Learning to Shoot and Learning to Perform
Learning to shoot is about learning to control the target from in front and break it ten times in a row. Learning to perform is about learning how to think, learn from failure, and control fear.
Fear is necessary. Without it, there would be no courage. Too much fear and you go conscious and shoot not to miss. Too little fear and you become overconfident and don’t prepare well enough or give all targets the same respect. There’s a fine line between “peak performance” and “don’t give a s***”! The only way an athlete can ascend into the peak performance zone is through practicing enough that what he does happens without fear and overthinking.
We find that the biggest problem in explaining a subconscious function is that you can’t describe subconscious actions using conscious terms. You end up splitting hairs.
One thing we have learned: you can’t think your way to the right action. You must act your way to the right way of thinking.
Said another way, facing a 50-yard right-to-left chandelle, you can’t simply say, “it is like me to break that target” especially if you have never have broken that target before. On the other hand, if you have broken that target 1000 times in practice, then your thought when you see it is, “it is like me to break that target!”
When you speak of subconscious function in conscious terms, the same words mean two different things to two different shooters based on their experience – not only shooting but performing as well.
What we see is that as shooters get better, their perceptions change, and their attitudes change about how they must think to be able to anticipate ahead of the target, even though they see it where it is. What they see or perceive when they shoot also changes or evolves.
You could talk to ten people who could run ten straight and ask them what they saw and you could get a couple of answers that would be similar. But most would be totally different based on their experience and training. One shooter might see four inches in front and three inches under. I would see the bird across the barrel and a stable picture with the gun in front of the target. Another shooter might see the muzzle leaving the target slowly as he triggers the shot. Even shooters who shoot one-eyed and squint their eye as they trigger the shot might see four units in front and two units under. To each, the perception is real and each can break the target ten times in a row.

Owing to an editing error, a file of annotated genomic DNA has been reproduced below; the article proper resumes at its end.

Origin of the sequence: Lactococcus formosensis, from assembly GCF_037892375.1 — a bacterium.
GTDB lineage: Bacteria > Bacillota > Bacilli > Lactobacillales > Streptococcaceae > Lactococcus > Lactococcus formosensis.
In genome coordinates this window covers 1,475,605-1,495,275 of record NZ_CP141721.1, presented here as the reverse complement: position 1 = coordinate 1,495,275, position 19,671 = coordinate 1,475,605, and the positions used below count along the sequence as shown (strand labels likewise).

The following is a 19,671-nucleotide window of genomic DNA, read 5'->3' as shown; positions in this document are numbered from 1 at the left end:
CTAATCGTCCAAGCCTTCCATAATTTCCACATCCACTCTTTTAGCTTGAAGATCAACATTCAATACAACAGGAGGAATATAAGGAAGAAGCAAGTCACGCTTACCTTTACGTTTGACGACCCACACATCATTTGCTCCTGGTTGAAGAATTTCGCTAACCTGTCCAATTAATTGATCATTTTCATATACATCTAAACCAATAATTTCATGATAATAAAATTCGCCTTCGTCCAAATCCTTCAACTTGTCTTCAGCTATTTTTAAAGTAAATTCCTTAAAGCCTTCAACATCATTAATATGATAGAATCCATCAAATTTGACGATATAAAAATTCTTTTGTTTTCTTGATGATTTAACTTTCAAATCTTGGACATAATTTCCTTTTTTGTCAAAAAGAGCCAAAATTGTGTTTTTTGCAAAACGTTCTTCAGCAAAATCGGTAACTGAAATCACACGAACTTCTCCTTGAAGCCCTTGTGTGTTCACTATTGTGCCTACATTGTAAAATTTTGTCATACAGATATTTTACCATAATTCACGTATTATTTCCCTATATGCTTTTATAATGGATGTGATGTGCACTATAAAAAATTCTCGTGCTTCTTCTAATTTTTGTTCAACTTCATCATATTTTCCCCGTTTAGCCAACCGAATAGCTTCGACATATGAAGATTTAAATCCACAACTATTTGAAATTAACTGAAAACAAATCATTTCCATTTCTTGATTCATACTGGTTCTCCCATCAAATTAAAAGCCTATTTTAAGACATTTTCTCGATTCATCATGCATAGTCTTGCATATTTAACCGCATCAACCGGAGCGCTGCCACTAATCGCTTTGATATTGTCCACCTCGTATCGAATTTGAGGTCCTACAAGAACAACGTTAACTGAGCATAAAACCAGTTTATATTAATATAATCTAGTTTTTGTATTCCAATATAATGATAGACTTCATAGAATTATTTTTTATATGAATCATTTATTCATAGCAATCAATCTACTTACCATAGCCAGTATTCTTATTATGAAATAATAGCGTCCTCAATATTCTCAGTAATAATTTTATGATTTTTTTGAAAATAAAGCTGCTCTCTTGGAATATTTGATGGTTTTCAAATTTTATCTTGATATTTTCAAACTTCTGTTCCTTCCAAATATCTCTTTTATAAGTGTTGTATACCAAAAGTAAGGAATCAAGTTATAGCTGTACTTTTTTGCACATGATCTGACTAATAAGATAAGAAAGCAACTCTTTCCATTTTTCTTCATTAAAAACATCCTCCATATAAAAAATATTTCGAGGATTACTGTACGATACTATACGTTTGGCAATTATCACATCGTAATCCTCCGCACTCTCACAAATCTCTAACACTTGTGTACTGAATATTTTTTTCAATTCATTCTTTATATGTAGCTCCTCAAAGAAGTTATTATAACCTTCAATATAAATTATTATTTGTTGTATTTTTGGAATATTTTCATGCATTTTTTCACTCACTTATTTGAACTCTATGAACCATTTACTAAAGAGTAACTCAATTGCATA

So when you change your shooting style, you go very conscious with everything you do. As a result, you will score less. But this is a very natural process of improvement and there are no shortcuts. After you train the new style into your game, you begin to think less and just do. Then you will find yourself shooting better, but not scoring better. Then all of a sudden it will happen. You will shoot better and begin to score better. You have not changed, but the perception in your brain has, and this has allowed you to shoot at a higher level with a different perception of what is going on when you do.
Will your perception be the same as others? Who knows? It doesn’t matter, because to you, your perception is real and it has allowed you to achieve higher levels of performance.
Without exception, every athlete we have coached or studied in shooting, golf, fishing, life skills as well as business performance, as they begin, their moves and thought processes were excessively jerky and inefficient. As they got better through training and being coached, their moves got better, more efficient, and smoother, and then they began to think differently. They thought less about mechanics and more about scoring. Their scores improved by doing more with less movement.
As their competence improved, so did their confidence. As their confidence improved, they thought less and become more consistent. As they became more constant, they began to think like a champion, because it is like them to win. When they began, they were thinking too much, but they didn’t have the skills to be able to not think! In the end, they eventually realize that when they think during the shot, they lose.
There is a time to think during the planning of the shot. But when the birds are in the air, you better be in “do” mode. In our experience, the amateurs do it until they get it right. The pros do it until they can’t get it wrong.
In life, whatever happens to you can become something negative or something to learn from; the choice is yours. There are no neutral areas. Either negative or an learning experience. It’s all up to you and how you choose to react. When you look at performance this way, it takes “what others might think” completely out of the equation.
In our experience, this is the number one way fear comes into your game. It becomes what you make of it.